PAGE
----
Karma. Incarnation 1

fyF7lKkKarma. Incarnation 1 is a game I want to enjoy. It has beautiful, high-contrast art, a mesmerizing and original soundtrack, and an interesting take on non-verbal storytelling. I just don’t think it’s a very good game. Coming from Auralab and Otherkind Games, Karma feels like an experiment that will delight some but bore others.

The art, as I mentioned, is beautiful. Sure, eye of the beholder and all that, but this art is eye-catching in the way it uses bright, saturated colour alongside the mostly black characters. In a way, you’re looking at the foreground like it is a silhouette against the much more colourful background. The character design reminds me of 1991’s Toejam and Earl on the Sega Genesis. Both games share a love of eyestalks, blobs, tentacles, and odd numbers of limbs. The environments were varied flavours of weird, ranging from snow covered wilderness and alien jungles to rusted-out shells of long-dead cities and alien raves.
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Speaking of the rave, the game’s music comes courtesy of the “neo-aboriginal” band Zmeiraduga. Heavy use of tribal drumming alongside electronic elements and throat singing gives the band a space-primitive vibe that fits the world and creature design well. Several puzzles involved manipulating music or following along to it and I often found myself leaving the music on in the background once I had become bored of the gameplay.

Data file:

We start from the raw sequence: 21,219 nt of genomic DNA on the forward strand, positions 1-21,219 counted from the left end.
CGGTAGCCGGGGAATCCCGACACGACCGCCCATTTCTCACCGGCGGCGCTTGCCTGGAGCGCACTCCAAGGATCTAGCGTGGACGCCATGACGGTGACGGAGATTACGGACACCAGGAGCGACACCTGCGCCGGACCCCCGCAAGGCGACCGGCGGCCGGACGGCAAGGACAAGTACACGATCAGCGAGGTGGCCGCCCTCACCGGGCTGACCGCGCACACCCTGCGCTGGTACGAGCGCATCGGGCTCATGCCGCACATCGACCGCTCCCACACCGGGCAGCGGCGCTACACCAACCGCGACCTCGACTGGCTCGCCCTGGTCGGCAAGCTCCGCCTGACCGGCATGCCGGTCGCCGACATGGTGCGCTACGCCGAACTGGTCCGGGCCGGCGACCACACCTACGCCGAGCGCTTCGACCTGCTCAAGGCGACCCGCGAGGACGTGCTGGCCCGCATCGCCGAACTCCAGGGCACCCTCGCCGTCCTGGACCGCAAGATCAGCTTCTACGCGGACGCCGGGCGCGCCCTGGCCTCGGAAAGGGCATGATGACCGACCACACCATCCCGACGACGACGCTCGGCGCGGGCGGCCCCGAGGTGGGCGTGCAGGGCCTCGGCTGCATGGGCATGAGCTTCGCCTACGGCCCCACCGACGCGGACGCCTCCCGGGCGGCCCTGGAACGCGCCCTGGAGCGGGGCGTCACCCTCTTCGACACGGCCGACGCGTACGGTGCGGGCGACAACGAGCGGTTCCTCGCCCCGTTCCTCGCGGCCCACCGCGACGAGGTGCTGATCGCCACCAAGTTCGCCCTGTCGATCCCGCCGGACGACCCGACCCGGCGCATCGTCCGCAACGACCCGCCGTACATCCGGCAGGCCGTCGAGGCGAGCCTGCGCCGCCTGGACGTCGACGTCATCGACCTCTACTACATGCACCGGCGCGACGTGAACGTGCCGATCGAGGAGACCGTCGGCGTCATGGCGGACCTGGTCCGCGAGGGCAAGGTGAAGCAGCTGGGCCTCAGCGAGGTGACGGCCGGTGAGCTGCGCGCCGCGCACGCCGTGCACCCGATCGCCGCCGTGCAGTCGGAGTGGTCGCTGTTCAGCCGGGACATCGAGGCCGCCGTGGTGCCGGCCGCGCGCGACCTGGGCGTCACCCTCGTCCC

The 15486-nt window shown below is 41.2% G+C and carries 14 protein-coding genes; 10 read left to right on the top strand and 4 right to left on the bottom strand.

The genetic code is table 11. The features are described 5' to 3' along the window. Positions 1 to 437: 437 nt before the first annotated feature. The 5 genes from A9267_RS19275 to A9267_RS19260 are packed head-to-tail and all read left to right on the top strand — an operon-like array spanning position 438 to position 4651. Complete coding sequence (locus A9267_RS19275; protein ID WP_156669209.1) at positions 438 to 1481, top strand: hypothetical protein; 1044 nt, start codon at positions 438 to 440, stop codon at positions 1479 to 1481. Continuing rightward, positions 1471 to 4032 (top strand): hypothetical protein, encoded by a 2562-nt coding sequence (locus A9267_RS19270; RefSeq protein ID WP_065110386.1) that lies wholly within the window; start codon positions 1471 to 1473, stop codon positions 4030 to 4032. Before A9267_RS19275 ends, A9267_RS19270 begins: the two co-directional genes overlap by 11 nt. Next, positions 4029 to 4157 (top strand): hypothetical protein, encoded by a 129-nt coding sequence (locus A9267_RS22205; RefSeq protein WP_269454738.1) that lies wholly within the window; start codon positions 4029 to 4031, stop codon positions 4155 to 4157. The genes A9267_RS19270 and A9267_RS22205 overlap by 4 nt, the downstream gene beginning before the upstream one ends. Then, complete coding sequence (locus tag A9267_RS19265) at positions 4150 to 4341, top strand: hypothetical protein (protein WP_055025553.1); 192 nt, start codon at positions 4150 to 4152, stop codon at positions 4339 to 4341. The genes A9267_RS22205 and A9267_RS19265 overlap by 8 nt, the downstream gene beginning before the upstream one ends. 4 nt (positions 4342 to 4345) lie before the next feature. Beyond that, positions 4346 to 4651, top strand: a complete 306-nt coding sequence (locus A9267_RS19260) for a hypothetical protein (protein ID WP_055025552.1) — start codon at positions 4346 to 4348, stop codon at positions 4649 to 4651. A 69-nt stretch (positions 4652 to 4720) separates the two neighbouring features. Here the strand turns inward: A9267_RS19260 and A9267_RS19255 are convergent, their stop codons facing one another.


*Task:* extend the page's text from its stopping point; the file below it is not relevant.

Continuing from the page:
I have a firm belief that a point-and-click game should contain puzzles that are just difficult enough to feel smart when you solve them but not so hard that they require using outside resources to solve. Karma is a game in which puzzles are either so easy you stumble into them and progress the game without even making decisions or they contain logic so bizarre and alien, due to the bizarre and alien world, that solving them becomes a matter of “rub blob x on blob y until it works”. I think the game’s adherence to its non-verbal story telling style is commendable as an artistic experiment, but I believe it hinders the game more than it elevates the art of the project.
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I would recommend this game as a curiosity. The art and music alone are probably worth the price ($3.29 CAD), but don’t expect satisfying point-and-click gameplay here. You’re just following along to an odd but beautiful story.
~~S. W. Jackson~~
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